Monday, 25 December 2017

Yersinia enterocolitica: Diarrhoea causative agent

Yersinia enterocolitica is a Gram negative rod-shaped bacterium in the family of Enterobacteriaceae known as causative agent of gastrointestinal infections and most often causes the disease yersiniosis with a variety of symptoms such as enterocolitis, acute diarrhea, terminal ileitis and pseudoappendicitis but, if it spreads systemically, can also result in fatal sepsis. The genus Yersinia includes 11 species: Y. pestis, Y. pseudotuberculosis, Y. enterocolitica, Y. frederiksenii, Y. intermedia, Y. kristensenii, Y. bercovieri, Y. mollaretii, Y. rohdei, Y. aldovae, and Y. ruckeri. Among them, only Y. pestis, Y. pseudotuberculosis, and certain strains of Y. enterocolitica are of pathogenic importance for humans and certain warm-blooded animals, whereas the other species are of environmental origin and may, at best, act as opportunists. However, Yersinia strains can be isolated from clinical materials, so have to be identified at the species level.
Signs and symptoms
Symptoms of Y. enterocolitica infection typically include Diarrhea which is the most common clinical manifestation of this infection; diarrhea may be bloody in severe cases, low grade fever, abdominal pain, vomiting. The patient may also develop erythema nodosum, which manifests as painful, raised red or purple lesions, mainly on the patient’s legs and trunk. Lesions appear 2-20 days after the onset of fever and abdominal pain and resolve spontaneously in most cases in about a month.
Y. enterocolitica infection can be diagnosis by a number of methods which includes Stool culture - This is the best way to confirm a diagnosis of Y. enterocolitica. The figure above shows the growth of Y. enterocolitica on CIN (Cefsulodin, Irgasan, Novobiocin) Agar. The characteristic deep red center with a transparent margin, or "bull's-eye" appearance of Yersinia andAeromonas colonies is important for identification, and is due to the presence of mannitol. Y. enterocolitica ferments the mannitol in the medium, producing an acid pH which gives the colonies their red color and the "bull's eye" appearance. Sodium deoxycholate, cefsulodin, irgasan, and novobiocin are added as selective agents. Altorfer found that by reducing the concentration of cefsulodin from 15.0 to 4.0mcg/ml, CIN Agar could also be used to selectively isolate Aeromonas spp., in addition to Yersinia.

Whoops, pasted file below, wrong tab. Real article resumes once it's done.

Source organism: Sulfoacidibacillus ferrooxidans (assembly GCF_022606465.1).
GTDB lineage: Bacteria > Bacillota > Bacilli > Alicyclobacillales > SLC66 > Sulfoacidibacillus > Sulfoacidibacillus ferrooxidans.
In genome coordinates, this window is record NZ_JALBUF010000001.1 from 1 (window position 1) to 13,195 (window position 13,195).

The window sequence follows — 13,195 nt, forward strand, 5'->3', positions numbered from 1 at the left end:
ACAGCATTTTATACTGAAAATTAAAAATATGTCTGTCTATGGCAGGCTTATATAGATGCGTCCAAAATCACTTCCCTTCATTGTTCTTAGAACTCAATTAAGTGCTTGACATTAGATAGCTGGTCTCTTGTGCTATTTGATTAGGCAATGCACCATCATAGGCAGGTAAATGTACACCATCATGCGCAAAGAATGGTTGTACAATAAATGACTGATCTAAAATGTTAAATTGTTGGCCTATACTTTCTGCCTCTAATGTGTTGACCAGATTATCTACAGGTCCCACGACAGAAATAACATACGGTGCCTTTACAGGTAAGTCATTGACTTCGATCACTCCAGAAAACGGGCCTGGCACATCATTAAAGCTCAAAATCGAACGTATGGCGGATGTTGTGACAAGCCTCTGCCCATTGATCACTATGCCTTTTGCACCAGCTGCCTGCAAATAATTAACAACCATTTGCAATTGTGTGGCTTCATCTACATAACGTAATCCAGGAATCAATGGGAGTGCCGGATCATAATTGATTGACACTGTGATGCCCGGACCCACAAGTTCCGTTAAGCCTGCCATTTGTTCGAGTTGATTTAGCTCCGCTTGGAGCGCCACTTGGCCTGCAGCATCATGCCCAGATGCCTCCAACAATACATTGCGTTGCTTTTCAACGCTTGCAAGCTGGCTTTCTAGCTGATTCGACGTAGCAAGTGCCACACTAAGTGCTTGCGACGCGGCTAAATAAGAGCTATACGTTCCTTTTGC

Other diagnosis methods include tube agglutination, Enzyme-linked immunosorbent assays
Radioimmunoassays, Imaging studies - Ultrasonography or computed tomography (CT) scanning may be useful in delineating true appendicitis from pseudoappendicitis, Colonoscopy - Findings may vary and are relatively nonspecific, Joint aspiration in cases of Yersinia- associated reactive arthropathy
Care in patients with Y enterocolitica infection is primarily supportive, with good nutrition and hydration being mainstays of treatment
First-line drugs used against the bacterium include the following agents:
Third-generation cephalosporins
Trimethoprim-sulfamethoxazole (TMP-SMZ)
Fluoroquinolones - not approved for use in children under 18 years

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